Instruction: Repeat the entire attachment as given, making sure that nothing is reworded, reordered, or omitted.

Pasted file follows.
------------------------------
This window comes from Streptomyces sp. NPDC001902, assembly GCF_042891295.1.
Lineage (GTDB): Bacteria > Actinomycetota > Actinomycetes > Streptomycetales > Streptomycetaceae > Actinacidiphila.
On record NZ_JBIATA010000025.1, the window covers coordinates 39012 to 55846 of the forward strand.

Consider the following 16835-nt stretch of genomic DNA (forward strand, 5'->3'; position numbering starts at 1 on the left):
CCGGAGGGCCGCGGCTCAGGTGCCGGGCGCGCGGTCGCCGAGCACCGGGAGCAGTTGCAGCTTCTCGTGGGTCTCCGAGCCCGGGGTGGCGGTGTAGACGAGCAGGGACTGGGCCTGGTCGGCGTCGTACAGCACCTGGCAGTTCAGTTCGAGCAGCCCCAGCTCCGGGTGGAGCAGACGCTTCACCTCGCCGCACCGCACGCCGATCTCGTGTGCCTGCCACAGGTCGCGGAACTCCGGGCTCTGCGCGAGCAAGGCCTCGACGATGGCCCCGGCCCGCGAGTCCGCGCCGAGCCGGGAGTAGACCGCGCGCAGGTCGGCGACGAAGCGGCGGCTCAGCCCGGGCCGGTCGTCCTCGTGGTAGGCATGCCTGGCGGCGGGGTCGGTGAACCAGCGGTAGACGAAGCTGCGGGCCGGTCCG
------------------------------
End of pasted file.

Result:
This window comes from Streptomyces sp. NPDC001902, assembly GCF_042891295.1.
Lineage (GTDB): Bacteria > Actinomycetota > Actinomycetes > Streptomycetales > Streptomycetaceae > Actinacidiphila.
On record NZ_JBIATA010000025.1, the window covers coordinates 39012 to 55846 of the forward strand.

Consider the following 16835-nt stretch of genomic DNA (forward strand, 5'->3'; position numbering starts at 1 on the left):
CCGGAGGGCCGCGGCTCAGGTGCCGGGCGCGCGGTCGCCGAGCACCGGGAGCAGTTGCAGCTTCTCGTGGGTCTCCGAGCCCGGGGTGGCGGTGTAGACGAGCAGGGACTGGGCCTGGTCGGCGTCGTACAGCACCTGGCAGTTCAGTTCGAGCAGCCCCAGCTCCGGGTGGAGCAGACGCTTCACCTCGCCGCACCGCACGCCGATCTCGTGTGCCTGCCACAGGTCGCGGAACTCCGGGCTCTGCGCGAGCAAGGCCTCGACGATGGCCCCGGCCCGCGAGTCCGCGCCGAGCCGGGAGTAGACCGCGCGCAGGTCGGCGACGAAGCGGCGGCTCAGCCCGGGCCGGTCGTCCTCGTGGTAGGCATGCCTGGCGGCGGGGTCGGTGAACCAGCGGTAGACGAAGCTGCGGGCCGGTCCG